Fortunately, there is a way to create a list of suggestions for your client or development team without having to be an expert coder (though that never hurts). Google’s PageSpeed Tools includes a PageSpeed Insights browser extension for Chrome and Firefox (as an extension to Firebug), and an in-browser version that offers even further detail. Either option will give you some actionable data to get your site literally up to speed.
What was known as Google’s Website Optimizer has evolved into Google Analytics Content Experiments. As the name suggests, it now lives within Google Analytics rather than as a stand-alone product, but still offers an excellent, and free, way to test, measure and optimize your site.
Content Experiments ties in with the goals you have created in Google Analytics, and lets you show several different variations of a page to users. This means you can test layouts, headlines, content, colors and more to find the optimum layout. As conversion rate optimization becomes a more common part of the digital marketing landscape, this is a great way to dip your toes in the water before making an investment in an agency or one of the ranges of potent user testing tools, all while getting actionable results.
Google Places for Business
Want another free method for extra search visibility that’s been shown to generate traffic? Get yourself a local listings result by using Google’s Local facilities, Places for Business and Google+ Local. Multiple tools? Well, yes, somewhat confusingly, there are two different ways to claim a local presence.
Essentially, your Google Places listing gives you control over the information that is shown in Google’s Maps, which local results make use of. Google+ Business pages look similar, but allow you to engage with other local businesses, post news and so on.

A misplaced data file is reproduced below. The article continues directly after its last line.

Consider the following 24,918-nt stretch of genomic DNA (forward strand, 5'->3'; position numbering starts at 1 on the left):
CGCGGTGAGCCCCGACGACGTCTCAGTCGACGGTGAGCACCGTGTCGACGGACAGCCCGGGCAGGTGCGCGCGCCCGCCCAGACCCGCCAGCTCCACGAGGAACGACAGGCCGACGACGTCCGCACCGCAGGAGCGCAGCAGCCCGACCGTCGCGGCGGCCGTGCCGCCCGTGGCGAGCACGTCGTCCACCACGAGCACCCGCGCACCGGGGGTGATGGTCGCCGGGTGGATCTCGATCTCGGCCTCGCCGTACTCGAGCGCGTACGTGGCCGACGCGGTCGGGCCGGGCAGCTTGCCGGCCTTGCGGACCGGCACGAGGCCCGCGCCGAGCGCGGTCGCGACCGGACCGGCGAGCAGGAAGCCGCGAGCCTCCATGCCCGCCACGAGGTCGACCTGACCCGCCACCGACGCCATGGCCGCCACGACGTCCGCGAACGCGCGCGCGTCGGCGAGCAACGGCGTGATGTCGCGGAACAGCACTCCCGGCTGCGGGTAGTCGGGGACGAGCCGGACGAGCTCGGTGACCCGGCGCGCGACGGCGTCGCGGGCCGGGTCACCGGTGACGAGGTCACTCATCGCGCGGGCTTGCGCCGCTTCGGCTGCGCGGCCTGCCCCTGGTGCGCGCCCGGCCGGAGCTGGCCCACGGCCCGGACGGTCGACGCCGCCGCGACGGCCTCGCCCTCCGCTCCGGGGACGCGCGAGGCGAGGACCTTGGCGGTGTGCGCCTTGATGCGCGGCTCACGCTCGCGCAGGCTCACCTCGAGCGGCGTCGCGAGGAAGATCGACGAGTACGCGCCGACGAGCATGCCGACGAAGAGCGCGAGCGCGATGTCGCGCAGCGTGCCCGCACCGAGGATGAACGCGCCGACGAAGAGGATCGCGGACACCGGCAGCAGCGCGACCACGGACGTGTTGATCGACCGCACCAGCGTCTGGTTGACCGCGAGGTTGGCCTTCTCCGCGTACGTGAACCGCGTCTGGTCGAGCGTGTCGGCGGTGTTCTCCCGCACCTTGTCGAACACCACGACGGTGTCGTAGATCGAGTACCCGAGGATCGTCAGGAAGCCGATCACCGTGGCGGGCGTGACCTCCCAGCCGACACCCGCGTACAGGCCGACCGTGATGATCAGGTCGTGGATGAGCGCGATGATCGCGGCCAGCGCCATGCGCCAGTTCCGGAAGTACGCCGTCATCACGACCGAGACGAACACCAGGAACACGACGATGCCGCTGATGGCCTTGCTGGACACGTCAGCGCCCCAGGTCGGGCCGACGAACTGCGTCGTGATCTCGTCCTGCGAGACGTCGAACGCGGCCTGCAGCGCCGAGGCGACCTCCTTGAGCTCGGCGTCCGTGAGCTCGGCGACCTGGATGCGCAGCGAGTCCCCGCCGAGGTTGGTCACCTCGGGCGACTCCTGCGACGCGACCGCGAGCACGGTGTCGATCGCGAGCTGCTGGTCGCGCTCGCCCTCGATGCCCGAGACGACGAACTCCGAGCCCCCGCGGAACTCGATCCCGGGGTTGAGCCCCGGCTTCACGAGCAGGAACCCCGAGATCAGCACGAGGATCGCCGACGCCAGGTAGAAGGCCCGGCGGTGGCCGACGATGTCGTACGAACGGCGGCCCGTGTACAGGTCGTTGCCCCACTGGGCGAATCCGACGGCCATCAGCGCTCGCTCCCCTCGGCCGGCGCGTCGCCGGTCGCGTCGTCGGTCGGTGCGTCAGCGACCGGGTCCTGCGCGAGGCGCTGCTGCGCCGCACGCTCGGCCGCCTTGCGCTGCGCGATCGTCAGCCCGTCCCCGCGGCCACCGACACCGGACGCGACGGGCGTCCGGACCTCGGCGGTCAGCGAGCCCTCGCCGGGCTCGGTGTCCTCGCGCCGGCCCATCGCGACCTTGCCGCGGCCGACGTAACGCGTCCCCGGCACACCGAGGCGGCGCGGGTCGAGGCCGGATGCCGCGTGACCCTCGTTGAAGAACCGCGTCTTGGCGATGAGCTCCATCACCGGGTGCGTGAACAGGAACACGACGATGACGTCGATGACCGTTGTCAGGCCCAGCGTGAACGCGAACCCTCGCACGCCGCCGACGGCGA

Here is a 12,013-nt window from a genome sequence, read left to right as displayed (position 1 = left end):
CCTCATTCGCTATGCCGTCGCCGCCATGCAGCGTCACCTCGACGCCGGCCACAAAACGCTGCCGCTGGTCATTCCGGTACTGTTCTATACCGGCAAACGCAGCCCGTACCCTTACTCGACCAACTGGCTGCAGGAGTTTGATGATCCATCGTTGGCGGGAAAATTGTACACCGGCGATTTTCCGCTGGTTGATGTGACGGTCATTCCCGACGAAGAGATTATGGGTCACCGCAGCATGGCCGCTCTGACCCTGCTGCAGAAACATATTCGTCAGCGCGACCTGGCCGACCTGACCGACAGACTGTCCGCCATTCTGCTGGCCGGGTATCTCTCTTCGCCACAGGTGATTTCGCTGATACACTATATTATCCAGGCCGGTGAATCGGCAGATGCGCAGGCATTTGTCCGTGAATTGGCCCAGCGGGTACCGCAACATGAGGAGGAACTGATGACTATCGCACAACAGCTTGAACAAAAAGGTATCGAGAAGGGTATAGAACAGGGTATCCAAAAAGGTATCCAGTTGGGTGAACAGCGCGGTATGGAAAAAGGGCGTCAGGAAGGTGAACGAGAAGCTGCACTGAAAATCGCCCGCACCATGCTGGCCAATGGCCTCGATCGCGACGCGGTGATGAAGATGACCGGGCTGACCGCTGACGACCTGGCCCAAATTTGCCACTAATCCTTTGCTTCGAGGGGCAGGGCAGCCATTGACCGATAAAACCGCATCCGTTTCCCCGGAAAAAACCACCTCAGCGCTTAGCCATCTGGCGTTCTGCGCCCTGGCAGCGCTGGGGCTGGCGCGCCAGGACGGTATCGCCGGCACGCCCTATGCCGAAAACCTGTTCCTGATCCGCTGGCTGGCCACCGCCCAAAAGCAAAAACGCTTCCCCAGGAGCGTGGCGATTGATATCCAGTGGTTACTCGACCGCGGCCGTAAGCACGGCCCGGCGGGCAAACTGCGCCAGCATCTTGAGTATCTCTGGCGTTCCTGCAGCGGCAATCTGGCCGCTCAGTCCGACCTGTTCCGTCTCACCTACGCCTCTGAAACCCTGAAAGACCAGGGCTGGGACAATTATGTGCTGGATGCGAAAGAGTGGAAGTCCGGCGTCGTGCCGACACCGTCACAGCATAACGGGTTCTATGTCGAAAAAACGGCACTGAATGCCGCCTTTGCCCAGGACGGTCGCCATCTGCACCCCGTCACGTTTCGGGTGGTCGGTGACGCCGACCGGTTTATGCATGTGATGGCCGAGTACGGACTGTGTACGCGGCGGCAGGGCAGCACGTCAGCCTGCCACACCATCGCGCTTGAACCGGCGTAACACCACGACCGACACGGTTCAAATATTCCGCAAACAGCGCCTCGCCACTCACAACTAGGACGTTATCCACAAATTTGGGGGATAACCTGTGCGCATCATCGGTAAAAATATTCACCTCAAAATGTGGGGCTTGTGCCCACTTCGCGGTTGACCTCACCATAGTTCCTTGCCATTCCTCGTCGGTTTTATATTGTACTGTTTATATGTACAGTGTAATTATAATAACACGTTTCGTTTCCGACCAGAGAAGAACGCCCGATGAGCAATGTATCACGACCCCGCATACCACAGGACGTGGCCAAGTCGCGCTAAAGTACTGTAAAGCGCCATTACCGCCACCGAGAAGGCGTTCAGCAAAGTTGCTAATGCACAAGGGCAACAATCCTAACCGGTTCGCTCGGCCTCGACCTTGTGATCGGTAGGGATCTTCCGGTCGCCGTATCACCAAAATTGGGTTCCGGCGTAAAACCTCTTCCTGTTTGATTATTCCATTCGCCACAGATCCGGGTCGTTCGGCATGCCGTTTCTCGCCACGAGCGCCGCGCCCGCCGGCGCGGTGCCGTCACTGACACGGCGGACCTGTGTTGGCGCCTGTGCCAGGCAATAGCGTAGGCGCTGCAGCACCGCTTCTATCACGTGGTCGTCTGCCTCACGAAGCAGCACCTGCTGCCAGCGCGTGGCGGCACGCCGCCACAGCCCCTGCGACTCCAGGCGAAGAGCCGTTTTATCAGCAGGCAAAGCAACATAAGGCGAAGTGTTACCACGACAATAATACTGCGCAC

Which one should you go for first? Google Places for Business – by local search expert David Mihm points out, it has a superior interface, and it controls the listing that appears in Google Maps, and thus most relevant search results. The differences between the two, and how to combine them are detailed by Amanda DiSilvestro. To get you going here are some excellent reads on getting started with Places for Business and local search ranking factors.
Ah, good old Google Alerts. Whilst it’s reliability has been called into question in recent times, there’s no doubt this still holds an important place in many online marketers and content creator’s hearts.
Using Google Alerts you can keep an eye on a topic of your choice with regular updates from Google themselves on the latest index updates. Common uses include finding non-linking citations of your brand, or to keep an eye on the latest news on a topic or company of interest.
Ross Hudgens shows some of the inventive ways to use the service here. A great function of Google Alerts is the option to it as an RSS feed, perfect for keeping tabs on multiple alerts and combining with other sources. While Google Reader has sadly departed, there are plenty of other RSS readers out there that can do a great job in its place.
Whilst on the topic, there are some good alternatives to Google Alerts for monitoring brand mentions, such as Moz’s Fresh Web Explorer and the appropriately named Mention (which has a free option).
One of the most common frustrations in digital marketing can be the delay caused by waiting in a queue for development time. Google’s Tag Manager neatly gets around this, letting you update many of the most common site tags without having to ask for dev support.
This is a more advanced tool, but the benefits can be outside. Once the code is installed on the site, a decent array of common marketing tags can be edited without a further code update. There’s support for URL, referrer and event-based tags, custom macros and more, plus a debug console. There’s also planned further integration with third-party tools to even more flexibility, and it’s possible to use tags from third-party tools such as Optimize now.